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Sasse to Biden: Go and Get Them

Washington, D.C. (August 19, 2021) U.S. Senator Ben Sasse issued the following statement after President Biden’s interview with ABC News regarding the withdrawal of troops from Afghanistan.

“Mr. President, wake up and lead. Your denial that Afghanistan will be back under Taliban rule on the upcoming 20th anniversary of 9/11 is bizarre. You’re still engaging in evasion, denial of reality, blame-shifting, false dichotomies, and delusional happy talk. You seem unable or unwilling to condemn the Taliban for just about anything, but very eager to criticize Afghans who fought with us against a common enemy. Take responsibility and lead.

“Dishonor is a choice. Naively hoping the Taliban gives Americans and our allies safe passage to Kabul’s airport is not a plan — it’s a hostage situation. We have better options. Give American troops the power to push back the airport perimeter and create safe, American-controlled corridors to the airport. We cannot wait for Americans to find their own way. Go get them. It’s the duty of the commander-in-chief.”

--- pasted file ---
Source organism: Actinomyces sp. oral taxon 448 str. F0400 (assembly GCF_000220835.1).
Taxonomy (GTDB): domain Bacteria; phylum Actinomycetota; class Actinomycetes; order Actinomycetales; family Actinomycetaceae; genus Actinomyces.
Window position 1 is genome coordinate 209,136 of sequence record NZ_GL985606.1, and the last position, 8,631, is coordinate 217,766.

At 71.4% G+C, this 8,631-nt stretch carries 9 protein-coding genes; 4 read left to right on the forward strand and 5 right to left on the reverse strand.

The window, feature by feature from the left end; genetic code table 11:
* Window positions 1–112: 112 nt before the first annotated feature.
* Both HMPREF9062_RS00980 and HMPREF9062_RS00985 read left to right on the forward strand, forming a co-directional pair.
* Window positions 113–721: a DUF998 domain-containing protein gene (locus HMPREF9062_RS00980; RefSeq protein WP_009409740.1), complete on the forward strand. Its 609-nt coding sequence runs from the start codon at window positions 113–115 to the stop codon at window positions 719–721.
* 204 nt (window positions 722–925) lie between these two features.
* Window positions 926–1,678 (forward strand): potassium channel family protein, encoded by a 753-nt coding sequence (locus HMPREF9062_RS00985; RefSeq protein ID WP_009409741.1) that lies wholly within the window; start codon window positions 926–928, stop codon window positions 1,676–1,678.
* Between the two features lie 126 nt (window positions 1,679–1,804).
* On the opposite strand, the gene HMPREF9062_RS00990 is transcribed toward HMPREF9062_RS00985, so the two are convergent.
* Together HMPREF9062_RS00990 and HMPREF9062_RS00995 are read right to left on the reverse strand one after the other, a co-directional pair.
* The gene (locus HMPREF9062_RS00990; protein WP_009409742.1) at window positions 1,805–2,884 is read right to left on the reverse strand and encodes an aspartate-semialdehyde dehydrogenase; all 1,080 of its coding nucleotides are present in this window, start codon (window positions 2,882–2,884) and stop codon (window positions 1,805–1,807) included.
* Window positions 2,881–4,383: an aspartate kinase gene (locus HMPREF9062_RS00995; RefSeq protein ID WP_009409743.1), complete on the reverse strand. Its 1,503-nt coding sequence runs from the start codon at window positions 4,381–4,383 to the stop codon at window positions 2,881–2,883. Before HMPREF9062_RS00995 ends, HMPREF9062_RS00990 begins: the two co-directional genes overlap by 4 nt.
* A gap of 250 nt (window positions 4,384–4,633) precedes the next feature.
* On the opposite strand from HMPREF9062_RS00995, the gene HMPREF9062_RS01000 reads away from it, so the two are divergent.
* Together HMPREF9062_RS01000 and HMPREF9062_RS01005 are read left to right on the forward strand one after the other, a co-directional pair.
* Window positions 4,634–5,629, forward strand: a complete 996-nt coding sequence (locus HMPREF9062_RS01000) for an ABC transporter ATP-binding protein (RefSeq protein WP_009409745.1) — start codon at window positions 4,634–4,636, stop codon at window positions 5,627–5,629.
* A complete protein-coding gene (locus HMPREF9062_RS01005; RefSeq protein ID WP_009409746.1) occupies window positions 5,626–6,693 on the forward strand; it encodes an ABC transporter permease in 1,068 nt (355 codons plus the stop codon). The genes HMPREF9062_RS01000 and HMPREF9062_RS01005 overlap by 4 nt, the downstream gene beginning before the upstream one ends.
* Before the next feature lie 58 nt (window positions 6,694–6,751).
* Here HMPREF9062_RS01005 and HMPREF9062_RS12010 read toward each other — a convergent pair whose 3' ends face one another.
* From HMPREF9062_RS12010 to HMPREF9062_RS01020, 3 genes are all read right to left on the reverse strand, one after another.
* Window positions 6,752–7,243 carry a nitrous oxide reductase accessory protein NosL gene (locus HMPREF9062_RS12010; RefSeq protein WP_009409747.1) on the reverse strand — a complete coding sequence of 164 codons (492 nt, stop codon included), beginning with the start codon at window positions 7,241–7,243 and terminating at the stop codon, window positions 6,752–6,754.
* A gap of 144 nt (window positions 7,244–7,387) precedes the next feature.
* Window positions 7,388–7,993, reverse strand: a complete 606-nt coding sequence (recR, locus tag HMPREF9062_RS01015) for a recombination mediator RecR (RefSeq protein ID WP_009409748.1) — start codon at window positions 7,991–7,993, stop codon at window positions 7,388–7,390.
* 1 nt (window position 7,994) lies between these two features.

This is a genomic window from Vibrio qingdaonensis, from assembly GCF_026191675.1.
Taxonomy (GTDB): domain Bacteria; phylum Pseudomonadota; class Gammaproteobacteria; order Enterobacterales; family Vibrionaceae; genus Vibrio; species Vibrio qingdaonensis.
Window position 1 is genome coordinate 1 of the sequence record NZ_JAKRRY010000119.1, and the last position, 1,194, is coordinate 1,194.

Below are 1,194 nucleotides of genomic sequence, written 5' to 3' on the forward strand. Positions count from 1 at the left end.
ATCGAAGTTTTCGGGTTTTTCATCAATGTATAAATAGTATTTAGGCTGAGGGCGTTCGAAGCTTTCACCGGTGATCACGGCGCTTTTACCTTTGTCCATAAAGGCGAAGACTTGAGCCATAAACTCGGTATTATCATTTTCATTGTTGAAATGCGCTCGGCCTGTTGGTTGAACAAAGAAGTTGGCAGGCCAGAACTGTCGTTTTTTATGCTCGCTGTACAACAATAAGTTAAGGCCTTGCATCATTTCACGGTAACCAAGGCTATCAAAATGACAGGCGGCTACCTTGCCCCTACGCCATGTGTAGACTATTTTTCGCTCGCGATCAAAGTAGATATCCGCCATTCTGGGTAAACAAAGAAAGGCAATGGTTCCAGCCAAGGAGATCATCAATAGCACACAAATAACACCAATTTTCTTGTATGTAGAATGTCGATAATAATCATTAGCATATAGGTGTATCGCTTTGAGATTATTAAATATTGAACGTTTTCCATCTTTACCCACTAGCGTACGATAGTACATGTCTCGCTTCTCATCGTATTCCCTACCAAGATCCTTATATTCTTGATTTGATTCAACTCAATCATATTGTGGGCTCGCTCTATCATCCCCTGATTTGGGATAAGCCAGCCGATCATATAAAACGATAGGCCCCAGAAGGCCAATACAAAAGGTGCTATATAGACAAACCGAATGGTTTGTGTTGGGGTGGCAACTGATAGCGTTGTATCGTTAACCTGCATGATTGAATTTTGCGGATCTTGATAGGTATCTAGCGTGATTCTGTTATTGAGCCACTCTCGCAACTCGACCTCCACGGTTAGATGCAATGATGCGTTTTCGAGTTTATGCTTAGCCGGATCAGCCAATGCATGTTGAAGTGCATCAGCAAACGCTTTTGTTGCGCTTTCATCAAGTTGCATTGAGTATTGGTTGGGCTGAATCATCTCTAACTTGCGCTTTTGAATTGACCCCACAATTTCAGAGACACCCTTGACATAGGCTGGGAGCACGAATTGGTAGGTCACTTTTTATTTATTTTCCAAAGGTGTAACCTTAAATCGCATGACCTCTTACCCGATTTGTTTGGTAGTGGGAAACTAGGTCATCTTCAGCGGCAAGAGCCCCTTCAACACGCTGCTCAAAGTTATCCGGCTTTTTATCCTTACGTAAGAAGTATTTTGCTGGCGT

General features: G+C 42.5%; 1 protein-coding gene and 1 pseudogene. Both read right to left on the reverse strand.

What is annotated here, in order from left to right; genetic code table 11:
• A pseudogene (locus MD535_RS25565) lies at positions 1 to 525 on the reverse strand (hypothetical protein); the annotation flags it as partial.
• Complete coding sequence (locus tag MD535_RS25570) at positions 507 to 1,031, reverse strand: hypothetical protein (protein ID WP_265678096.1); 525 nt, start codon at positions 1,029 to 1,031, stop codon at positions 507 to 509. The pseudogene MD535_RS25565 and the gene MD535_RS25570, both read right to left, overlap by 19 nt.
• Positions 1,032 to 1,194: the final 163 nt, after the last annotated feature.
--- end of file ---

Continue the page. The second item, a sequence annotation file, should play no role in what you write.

U.S. officials are struggling to speed the pace of evacuations of Americans and Afghans at Kabul airport. In a hopeful sign, the State Department says it expects a major increase in the number to be airlifted from Kabul in coming hours. But obstacles remain, including Taliban checkpoints and paperwork problems. With an Aug. 31 deadline looming, tens of thousands remain to be airlifted to safety.  As of Thursday, about 7,000 people had been evacuated in the U.S. airlift, including about 2,000 on each of the past two days. The State Department said it expects another 6,000 to be flown out in coming hours.

The U.S. military and its allies have rescued a high-profile Afghan national police officer who was being hunted by the Taliban because of his years working with the American military. Mohammad Khalid Wardak and his family were airlifted Wednesday to safety in an undisclosed location. The officer had been in hiding with his wife and four children in Kabul, moving from place to place and unable to get inside the airport where the Taliban controlled the entrances. He was well-known because of his position as police chief in eastern Afghanistan’s Helmand Province and from television appearances, including one in which he challenged the Taliban to a fight.


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